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The Price of Fury


Tyson Fury and David Price have eyed each other like rival lions since their days as elite amateurs, knowing the other would be the biggest hurdle to winning a world heavyweight title as a professional. Both fight this weekend, Price against hard-punching Matt Skelton today while Fury faces veteran title challenger Kevin Johnson tomorrow. Truthfully, their managers are secretly pleased a fight between the two will be delayed since everyone will enjoy a much bigger payday if both remain unbeaten over the next year. The dream scenario is that their rivalry unfolds as the Muhammad Ali – Joe Frazier of British boxing with the understanding that boxing is a cannibal’s banquet from which only one will emerge whole.
Is anyone surprised such a budding heavyweight rivalry between the hottest and newest up-and-coming prospects is taking place in Europe vice America? Given that the vast majority of heavyweight prospects are located across the Atlantic, this only seems right, especially after America’s leading light, power-punching Seth Mitchell was exposed by light-hitting Johnathon Banks. Tyson Fury (if you are wondering, that is his real name and Fury was christened after Mike Tyson) is the bigger attraction at this time but over his last three fights, David Price has elevated his profile to rival Fury’s. Aiding Fury is his extroverted nature, a character who has managed to push Price into his considerable shadow. This weekend, they make do with awkward foes to further their ambitions and bring them a little closer to actually fighting one another.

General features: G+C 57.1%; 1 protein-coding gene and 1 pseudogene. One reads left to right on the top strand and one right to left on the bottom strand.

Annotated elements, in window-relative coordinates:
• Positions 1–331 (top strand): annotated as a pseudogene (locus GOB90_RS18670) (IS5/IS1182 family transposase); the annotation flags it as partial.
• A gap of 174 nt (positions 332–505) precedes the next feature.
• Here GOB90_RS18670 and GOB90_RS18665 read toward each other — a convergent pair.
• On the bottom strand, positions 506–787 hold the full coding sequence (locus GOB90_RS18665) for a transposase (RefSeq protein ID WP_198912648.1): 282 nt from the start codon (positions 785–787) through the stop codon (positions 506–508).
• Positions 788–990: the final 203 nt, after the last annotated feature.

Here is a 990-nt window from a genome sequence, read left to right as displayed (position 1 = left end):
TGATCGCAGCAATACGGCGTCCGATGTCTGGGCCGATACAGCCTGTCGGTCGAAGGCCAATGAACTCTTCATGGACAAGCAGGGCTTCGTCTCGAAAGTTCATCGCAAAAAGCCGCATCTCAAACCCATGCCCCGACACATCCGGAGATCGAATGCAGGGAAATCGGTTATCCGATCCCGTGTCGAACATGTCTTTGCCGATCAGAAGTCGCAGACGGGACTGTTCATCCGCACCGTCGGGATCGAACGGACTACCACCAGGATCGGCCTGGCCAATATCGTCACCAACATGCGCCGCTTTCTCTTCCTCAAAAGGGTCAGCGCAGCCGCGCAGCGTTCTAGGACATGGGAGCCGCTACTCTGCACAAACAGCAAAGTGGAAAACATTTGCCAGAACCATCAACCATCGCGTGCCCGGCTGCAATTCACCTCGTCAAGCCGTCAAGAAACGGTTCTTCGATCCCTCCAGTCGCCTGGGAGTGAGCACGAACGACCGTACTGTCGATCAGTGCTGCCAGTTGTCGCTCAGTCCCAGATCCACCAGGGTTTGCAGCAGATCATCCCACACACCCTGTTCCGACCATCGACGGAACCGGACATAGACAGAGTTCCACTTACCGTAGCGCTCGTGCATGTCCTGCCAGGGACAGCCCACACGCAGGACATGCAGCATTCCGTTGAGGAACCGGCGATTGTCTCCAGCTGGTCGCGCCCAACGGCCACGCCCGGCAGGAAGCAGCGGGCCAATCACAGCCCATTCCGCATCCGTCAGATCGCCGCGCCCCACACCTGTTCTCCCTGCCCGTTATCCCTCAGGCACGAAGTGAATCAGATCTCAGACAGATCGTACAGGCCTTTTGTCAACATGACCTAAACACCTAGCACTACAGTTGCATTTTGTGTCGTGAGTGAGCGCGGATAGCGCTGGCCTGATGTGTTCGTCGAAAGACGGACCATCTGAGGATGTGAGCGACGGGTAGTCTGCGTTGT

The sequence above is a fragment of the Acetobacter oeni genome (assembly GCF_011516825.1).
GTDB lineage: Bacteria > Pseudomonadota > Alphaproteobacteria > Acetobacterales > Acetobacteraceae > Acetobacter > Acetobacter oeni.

Before Price or Fury would - or legitimately could - fight anyone else for a world title, they would seemingly have to get past their similarly sized and hyped domestic rivalry. The pair has verbally sparred for years with Fury maturing faster as a pro while Price owns a 22-8 victory over Fury in the amateurs. Fury lost bragging rights when the British Boxing Board of Control ordered him and Price to fight for the British title and Fury declined, relinquishing the title for bigger paydays on a rival TV network. It left verbal openings Price could not resist filling, “I think Tyson has seen me fight and knows it’s too dangerous for him to fight me. Hopefully, we can make it happen further down the line.”